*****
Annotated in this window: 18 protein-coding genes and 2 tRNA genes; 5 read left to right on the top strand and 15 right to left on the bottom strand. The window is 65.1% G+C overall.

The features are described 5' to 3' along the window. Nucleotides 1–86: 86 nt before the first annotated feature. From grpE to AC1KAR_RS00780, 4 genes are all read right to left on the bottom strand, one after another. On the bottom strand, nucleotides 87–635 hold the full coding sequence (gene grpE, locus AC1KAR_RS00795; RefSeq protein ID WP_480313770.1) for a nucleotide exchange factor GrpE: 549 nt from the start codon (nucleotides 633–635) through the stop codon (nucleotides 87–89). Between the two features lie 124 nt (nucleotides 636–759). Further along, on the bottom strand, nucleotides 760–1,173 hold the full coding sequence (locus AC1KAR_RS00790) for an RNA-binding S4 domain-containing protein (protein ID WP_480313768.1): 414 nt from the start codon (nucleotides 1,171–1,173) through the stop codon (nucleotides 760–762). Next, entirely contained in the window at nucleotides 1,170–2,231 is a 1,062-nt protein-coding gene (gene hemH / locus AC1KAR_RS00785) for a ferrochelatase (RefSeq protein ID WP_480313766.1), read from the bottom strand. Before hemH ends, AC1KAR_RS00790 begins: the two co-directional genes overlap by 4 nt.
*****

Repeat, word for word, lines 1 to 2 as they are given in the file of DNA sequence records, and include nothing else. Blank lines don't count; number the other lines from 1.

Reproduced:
Annotated in this window: 18 protein-coding genes and 2 tRNA genes; 5 read left to right on the top strand and 15 right to left on the bottom strand. The window is 65.1% G+C overall.

The features are described 5' to 3' along the window. Nucleotides 1–86: 86 nt before the first annotated feature. From grpE to AC1KAR_RS00780, 4 genes are all read right to left on the bottom strand, one after another. On the bottom strand, nucleotides 87–635 hold the full coding sequence (gene grpE, locus AC1KAR_RS00795; RefSeq protein ID WP_480313770.1) for a nucleotide exchange factor GrpE: 549 nt from the start codon (nucleotides 633–635) through the stop codon (nucleotides 87–89). Between the two features lie 124 nt (nucleotides 636–759). Further along, on the bottom strand, nucleotides 760–1,173 hold the full coding sequence (locus AC1KAR_RS00790) for an RNA-binding S4 domain-containing protein (protein ID WP_480313768.1): 414 nt from the start codon (nucleotides 1,171–1,173) through the stop codon (nucleotides 760–762). Next, entirely contained in the window at nucleotides 1,170–2,231 is a 1,062-nt protein-coding gene (gene hemH / locus AC1KAR_RS00785) for a ferrochelatase (RefSeq protein ID WP_480313766.1), read from the bottom strand. Before hemH ends, AC1KAR_RS00790 begins: the two co-directional genes overlap by 4 nt.